Instagram, YouTube 'iron man' marketer first to be nabbed by Feds cracking down on fake coronavirus web cures

Videos claiming to have magic savior pills racked up millions of views amid allegedly fraudulent investment scheme


A social-media marketer is understood to be the first person to be hit with a federal fraud charge in the US for allegedly trying to trick people into investing in a bogus COVID-19 cure.

Keith Middlebrook, 53, of southern California, was this week accused [PDF] of committing attempted fraud by wire, radio, and television.

According to prosecutors, Middlebrook used his Instagram and YouTube accounts to post, since deleted, videos hawking phony cures for COVID-19, claiming to have developed both an injectable serum and a pill that would render people immune to the coronavirus disease. It is believed the videos racked up some two million views.

His Instagram account still lists him as "Inventor: COVID19 Immunity & Coronavirus Cure," we note.

Middlebrook, who presents himself online as something of a fitness and life coach as well as an entrepreneur with the title "the real iron man," is also accused of trying to drum up investments for his made-up medical venture by not only claiming to have a cure, and touting wild returns on investment, but also to have secured the backing of Los Angeles sports and entertainment icon Earvin "Magic" Johnson.

virus

Drones, apps and packed lunches: The latest on big tech's COVID-19 response

READ MORE

"For an initial investment of $300,000, Middlebrook guaranteed a return of $30 million, which he said, was secured by a current $10bn offer from an unnamed buyer in Dubai," the complaint against him, filed in a central Cali federal district court, claimed. "For example, Middlebrook stated for someone who put 'in $1m would be looking at a $100m' return."

The scheme came to a halt when Middlebrook – of various addresses in Westwood, Newport Beach, and Murrieta – tried to deliver a package of his supposed coronavirus prevention pills to an undercover Fed posing as an investor. If convicted on the fraud charge, he faces a maximum of 20 years in the slammer.

The arrest and charge is, to the best of our knowledge, the first in a push by federal prosecutors to crack down on coronavirus scams, particularly those being spread over the web and via social media platforms.

"During these difficult days, scams like this are using blatant lies to prey upon our fears and weaknesses,” said United States Attorney Nick Hanna while announcing the Middlebrook charge.

"While this may be the first federal criminal case in the nation stemming from the pandemic, it certainly will not be the last." ®

Similar topics


Other stories you might like

  • OpenID-based security features added to GitHub Actions as usage doubles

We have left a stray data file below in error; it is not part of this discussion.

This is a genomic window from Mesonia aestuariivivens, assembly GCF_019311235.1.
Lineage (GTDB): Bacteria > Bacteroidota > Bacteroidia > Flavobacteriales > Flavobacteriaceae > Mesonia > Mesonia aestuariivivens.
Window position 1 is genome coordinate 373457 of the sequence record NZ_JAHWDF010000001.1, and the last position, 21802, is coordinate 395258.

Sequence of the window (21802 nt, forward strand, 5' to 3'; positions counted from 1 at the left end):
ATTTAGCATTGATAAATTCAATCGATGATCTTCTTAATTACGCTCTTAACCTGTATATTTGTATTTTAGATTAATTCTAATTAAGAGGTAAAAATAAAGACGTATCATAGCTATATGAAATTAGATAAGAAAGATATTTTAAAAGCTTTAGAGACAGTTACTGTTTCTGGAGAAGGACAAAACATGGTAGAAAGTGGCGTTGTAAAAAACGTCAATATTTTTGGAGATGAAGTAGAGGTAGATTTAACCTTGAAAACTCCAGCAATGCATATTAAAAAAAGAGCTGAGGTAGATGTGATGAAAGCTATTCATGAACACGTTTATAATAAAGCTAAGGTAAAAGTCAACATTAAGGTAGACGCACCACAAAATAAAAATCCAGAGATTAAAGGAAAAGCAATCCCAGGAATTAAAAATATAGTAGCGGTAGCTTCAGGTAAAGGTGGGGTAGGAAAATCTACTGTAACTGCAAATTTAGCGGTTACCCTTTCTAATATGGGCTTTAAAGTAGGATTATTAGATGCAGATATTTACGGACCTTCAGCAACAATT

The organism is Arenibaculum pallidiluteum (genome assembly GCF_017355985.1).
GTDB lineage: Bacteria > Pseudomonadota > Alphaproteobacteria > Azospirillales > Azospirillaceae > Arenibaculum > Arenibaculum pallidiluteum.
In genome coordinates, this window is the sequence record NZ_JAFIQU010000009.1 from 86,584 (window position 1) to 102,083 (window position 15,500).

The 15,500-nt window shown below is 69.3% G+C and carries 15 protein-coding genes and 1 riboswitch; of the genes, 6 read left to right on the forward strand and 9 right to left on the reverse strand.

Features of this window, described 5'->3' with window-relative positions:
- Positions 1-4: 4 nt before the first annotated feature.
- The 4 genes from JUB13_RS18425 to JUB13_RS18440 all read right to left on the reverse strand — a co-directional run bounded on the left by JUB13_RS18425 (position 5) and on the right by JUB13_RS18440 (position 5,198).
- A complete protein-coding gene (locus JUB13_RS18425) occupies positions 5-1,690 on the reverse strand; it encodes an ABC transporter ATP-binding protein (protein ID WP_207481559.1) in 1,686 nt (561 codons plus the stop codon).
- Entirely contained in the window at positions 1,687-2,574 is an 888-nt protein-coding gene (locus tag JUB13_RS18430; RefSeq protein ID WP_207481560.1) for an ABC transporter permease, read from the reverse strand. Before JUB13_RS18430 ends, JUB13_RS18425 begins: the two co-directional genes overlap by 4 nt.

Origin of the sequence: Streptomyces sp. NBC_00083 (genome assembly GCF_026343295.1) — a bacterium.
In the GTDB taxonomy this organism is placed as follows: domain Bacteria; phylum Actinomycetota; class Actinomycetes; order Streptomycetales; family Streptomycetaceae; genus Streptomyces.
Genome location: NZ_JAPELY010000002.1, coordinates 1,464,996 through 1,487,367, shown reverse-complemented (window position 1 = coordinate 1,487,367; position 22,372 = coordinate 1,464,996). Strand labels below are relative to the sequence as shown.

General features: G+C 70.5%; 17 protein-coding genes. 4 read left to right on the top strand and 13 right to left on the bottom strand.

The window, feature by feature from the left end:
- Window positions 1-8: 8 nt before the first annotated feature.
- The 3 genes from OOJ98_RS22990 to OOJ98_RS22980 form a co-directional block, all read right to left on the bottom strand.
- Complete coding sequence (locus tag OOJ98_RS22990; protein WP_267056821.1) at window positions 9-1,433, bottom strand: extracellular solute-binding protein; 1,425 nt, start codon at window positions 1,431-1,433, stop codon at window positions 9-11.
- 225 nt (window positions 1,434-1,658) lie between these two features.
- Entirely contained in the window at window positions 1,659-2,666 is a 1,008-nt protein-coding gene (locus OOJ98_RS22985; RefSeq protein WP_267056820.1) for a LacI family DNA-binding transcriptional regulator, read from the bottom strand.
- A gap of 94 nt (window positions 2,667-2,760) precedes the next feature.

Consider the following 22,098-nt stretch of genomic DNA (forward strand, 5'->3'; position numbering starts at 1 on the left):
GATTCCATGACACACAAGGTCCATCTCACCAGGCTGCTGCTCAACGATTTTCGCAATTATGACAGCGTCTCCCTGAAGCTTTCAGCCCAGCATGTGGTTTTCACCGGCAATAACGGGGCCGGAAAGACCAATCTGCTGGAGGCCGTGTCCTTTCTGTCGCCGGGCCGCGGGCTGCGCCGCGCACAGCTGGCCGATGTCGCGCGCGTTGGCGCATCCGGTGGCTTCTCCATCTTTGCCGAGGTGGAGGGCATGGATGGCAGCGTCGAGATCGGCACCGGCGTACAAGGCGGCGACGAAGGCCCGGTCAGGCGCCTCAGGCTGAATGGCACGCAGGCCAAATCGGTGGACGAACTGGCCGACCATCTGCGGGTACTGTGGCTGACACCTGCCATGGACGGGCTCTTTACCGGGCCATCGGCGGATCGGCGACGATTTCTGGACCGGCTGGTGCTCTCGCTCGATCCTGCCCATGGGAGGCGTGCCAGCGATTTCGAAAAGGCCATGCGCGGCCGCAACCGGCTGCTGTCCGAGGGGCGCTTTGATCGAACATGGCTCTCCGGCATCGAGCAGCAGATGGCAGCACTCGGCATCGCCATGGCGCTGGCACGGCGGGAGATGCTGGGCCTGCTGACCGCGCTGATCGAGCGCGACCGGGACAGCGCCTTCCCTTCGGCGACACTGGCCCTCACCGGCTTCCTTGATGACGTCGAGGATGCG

Single-use tokens and reusable workflows explained at Universe event

    GitHub Universe GitHub Actions have new security based on OpenID, along with the ability to create reusable workflows, while usage has nearly doubled year on year, according to presentations at the Universe event.

    The Actions service was previewed three years ago at Universe 2018, and made generally available a year later. It was a huge feature, building automation into the GitHub platform for the first time (though rival GitLab already offered DevOps automation).

    It require compute resources, called runners, which can be GitHub-hosted or self-hosted. Actions are commands that execute on runners. Jobs are a sequence of steps that can be Actions or shell commands. Workflows are a set of jobs which can run in parallel or sequentially, with dependencies. For example, that deployment cannot take place unless build and test is successful. Actions make it relatively easy to set up continuous integration or continuous delivery, particularly since they are cloud-hosted and even a free plan offers 2,000 automation minutes per month, and more than that for public repositories.

    Continue reading
  • REvil gang member identified living luxury lifestyle in Russia, says German media

    Die Zeit: He's got a Beemer, a Bitcoin watch and a swimming pool

    German news outlets claim to have identified a member of the infamous REvil ransomware gang – who reportedly lives the life of Riley off his ill-gotten gains.

    The gang member, nicknamed Nikolay K by Die Zeit newspaper and the Bayerische Rundfunk radio station, reportedly owns a €70,000 watch with a Bitcoin address engraved on its face and rents yachts for €1,300 a day whenever he goes on holiday.

    "He seems to prefer T-shirts from Gucci, luxurious BMW sportscars and large sunglasses," reported Die Zeit, which partly identified him through social media videos posted by his wife.

    Continue reading
  • A Windows 11 tsunami? No, more of a ripple as Microsoft's latest OS hits 5% PC market

    Next version of Windows 10 looms around the corner

    Microsoft's Windows 11 OS has notched up a respectable near 5 per cent of PCs surveyed by AdDuplex, as another Dev Channel build was unleashed with new features for the favoured few.

    With less than a month of General Availability under its belt, Windows 11 now accounts for 4.8 per cent of "modern" PCs (Windows Insiders running the OS account for 0.3 per cent) according to the ad platform. The figure is up from the 1.3 per cent in September, which was Insider-only and points to some migration to the production version of the software.

    The figure is both an indicator of Microsoft's cautious approach to releasing its wares and the limited amount of hardware that can actually run the round-cornered OS.

    Continue reading

Biting the hand that feeds IT © 1998–2021